Manitobans must wait six months from their last COVID-19 vaccine dose or COVID infection to get their fourth booster.
Saskatchewan is going to announce eligibility for the omicron vaccine next week.
Currently, residents 18 years and older are eligible to receive a fourth dose of the COVID-19 vaccine.
- Earlier this month, Saskatchewan’s Chief Medical Health Officer, Dr. Saqib Shahab, said people eligible for their second booster shot can either get it now or wait until the fall for a potential bivalent vaccine to become available.
- On Aug. 15, Saskatchewan announced anyone who received their third dose at least four months ago could get a fourth one.
- For those who had their last vaccination or COVID infection more than six months ago, you might want to consider getting your second booster now, instead of waiting, said Canada’s chief public health officer Dr. Theresa Tam.
- Doctors say the original vaccine as a fourth booster still significantly increases your protection against Omicron.
- With masks and vax uptake at a standstill, what can Sask. expect from COVID’s 7th wave?
- Sask. post-secondary institutions will start the fall semester without mask or COVID-19 vaccine mandates
- Here’s what Manitoba post-secondary schools are doing to prepare for the return of students
- Northern MB First Nation imposes restrictions due to COVID outbreak
- Saskatoon parents start co-op preschool to offer a safe environment for immunocompromised families
- It’s OK to get infected’ comment from official not helpful in COVID fight, Winnipeg doctor says
- Saskatchewan man hospitalized for a year with COVID grateful to be home
Manitoba Parks check in
Back in 2021, Manitoba Premier Brian Pallister announced the Provincial Parks Endowment Funds.
- Manitobans can donate to the funds, and the province will match one dollar for every two dollars donated
- The funds included an initial $20 million contribution from the Manitoba government.
- The funds are managed by The Winnipeg Foundation.
- These funds don’t replace existing provincial park funding.
What people have said:
- In 2021, Pallister said provincial parks are public property. “The public has the right to have a chance to invest in their own facilities and enhance them and strengthen them,” he said.
- The public would have a say in determining project priorities, Pallister said at the time.
- Results from the EngageMB survey were recently released after the province received 2,232 responses.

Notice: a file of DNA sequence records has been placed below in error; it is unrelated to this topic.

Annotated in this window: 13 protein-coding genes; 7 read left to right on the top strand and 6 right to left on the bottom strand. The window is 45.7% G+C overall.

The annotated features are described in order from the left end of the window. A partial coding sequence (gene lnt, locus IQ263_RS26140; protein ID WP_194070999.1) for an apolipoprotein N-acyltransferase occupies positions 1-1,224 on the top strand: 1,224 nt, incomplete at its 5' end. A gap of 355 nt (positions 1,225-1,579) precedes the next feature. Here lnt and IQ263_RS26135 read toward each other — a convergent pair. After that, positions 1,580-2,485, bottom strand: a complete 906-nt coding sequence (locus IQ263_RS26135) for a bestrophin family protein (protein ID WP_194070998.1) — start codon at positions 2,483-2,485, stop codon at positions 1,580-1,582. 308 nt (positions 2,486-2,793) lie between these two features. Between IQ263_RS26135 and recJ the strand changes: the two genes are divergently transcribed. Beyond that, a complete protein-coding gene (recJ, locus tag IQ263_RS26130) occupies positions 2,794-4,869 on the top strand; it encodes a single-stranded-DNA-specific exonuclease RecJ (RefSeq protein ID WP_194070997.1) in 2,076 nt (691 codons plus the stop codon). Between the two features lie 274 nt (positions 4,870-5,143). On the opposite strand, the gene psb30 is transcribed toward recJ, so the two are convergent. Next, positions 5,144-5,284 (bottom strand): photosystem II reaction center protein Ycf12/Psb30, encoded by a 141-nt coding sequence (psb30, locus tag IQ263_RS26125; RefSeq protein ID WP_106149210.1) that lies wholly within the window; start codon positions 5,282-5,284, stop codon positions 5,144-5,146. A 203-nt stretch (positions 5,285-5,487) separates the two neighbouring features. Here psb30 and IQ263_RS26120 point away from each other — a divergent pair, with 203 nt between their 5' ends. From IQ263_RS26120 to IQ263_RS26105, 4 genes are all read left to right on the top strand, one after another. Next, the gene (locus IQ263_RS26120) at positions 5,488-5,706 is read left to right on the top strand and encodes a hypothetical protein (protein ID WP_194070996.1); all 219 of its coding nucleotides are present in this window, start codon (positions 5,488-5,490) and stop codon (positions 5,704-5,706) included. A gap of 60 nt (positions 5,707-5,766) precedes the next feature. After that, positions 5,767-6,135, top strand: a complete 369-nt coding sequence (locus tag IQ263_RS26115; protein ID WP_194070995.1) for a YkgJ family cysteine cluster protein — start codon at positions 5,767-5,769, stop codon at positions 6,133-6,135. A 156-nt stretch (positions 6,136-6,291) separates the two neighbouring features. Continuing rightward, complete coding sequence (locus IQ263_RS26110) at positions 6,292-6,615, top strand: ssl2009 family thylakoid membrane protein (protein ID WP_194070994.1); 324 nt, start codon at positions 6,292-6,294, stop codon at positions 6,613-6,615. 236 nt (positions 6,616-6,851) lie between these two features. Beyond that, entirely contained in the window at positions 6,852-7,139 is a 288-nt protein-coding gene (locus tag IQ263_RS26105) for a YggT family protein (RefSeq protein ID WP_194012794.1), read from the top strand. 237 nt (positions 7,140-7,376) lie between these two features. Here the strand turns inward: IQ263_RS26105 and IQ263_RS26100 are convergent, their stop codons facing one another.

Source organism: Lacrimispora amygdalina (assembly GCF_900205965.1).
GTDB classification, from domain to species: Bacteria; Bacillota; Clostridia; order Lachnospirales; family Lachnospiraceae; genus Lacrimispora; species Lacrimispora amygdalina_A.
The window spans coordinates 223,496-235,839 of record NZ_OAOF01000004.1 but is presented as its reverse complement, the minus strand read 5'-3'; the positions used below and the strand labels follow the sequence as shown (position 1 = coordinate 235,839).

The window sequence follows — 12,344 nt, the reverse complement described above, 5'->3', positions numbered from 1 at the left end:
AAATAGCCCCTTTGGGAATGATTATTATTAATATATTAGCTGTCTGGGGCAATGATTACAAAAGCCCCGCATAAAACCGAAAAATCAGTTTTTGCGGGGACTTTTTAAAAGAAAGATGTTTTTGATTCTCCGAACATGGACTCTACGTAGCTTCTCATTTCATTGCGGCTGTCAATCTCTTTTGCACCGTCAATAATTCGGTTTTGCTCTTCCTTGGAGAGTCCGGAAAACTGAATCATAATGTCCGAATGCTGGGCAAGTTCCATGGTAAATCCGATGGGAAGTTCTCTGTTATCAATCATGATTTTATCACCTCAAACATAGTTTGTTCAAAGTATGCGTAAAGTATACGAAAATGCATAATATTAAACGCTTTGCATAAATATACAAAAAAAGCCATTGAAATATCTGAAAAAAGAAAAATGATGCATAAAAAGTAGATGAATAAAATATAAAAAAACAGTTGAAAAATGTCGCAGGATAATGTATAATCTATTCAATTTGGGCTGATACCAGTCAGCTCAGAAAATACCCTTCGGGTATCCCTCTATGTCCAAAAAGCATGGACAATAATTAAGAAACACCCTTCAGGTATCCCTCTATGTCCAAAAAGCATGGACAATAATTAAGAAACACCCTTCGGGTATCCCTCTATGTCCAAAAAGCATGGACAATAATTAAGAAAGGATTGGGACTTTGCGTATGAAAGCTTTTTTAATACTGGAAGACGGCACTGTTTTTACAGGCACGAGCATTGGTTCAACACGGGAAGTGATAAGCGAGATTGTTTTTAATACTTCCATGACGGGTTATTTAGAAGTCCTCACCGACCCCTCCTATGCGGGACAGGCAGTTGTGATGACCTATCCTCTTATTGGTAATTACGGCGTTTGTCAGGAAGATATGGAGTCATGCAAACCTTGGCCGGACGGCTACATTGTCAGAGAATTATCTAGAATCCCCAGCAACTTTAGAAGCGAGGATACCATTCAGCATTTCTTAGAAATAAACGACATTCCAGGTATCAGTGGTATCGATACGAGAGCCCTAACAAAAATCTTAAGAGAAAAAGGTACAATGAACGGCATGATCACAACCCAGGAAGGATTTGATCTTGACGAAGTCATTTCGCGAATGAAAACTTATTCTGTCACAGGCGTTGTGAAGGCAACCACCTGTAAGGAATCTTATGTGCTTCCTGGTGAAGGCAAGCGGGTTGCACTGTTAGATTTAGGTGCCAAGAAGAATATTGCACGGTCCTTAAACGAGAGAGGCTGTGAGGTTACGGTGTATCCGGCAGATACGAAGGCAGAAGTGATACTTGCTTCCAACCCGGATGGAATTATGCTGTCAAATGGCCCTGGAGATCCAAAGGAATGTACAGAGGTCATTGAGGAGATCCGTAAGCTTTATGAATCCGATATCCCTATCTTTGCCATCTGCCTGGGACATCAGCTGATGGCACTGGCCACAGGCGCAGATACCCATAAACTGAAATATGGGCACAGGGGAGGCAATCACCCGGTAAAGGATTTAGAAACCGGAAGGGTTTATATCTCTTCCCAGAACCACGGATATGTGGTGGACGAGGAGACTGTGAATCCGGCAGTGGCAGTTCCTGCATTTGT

- The survey found trail improvements, habitat restoration, and upgrades to campsites and recreation facilities were top priorities for Manitobans.
Why this is important: The fund ensures park improvements and programming can continue into the future.
The money is used for a variety of projects, including:
- the development and maintenance of trails and boardwalks
- improvements to amphitheatres, shelters, playground equipment, docks, and launches
- park road maintenance
- habitat restoration and enhancement
- historical assets and cultural sites
- infrastructure to support programming
- machinery and operational equipment
- municipal servicing infrastructure
- campground enhancements; and
- interpretive infrastructure to support programming.
Five stories from Manitoba you may have missed
- How geothermal energy could slash costs for hockey rinks
- Three new out-of-province partnerships will allow for faster hip and knee surgeries for Manitobans
- Winnipeg’s Filipino community searches for heaviest, longest gourd at 2nd annual Upo Festival
- How the Pow Wow Pitch is helping Manitoba Indigenous entrepreneurs build a network of support
- Winnipeg Transit could buy electric buses from local factory
Five stories from Manitoba you may have missed
- Rural municipalities say drought, warm winters leading to destructive resurgence of gophers in southwest Saskatchewan
- Exorcism at Sask. children’s Bible camp could be criminal, say experts
- Current and former federal ministers lash out against Premier Moe
- Saskatchewan residents urged to prune elm trees this fall as ban ends
- Saskatchewan boy with three open heart surgeries throws out first pitch at Blue Jays game
Our Prairie stories matter too.
The Flatlander takes a closer look at the stories that unite us, and make us unique, in Saskatchewan and Manitoba.
Will you help us tell our stories?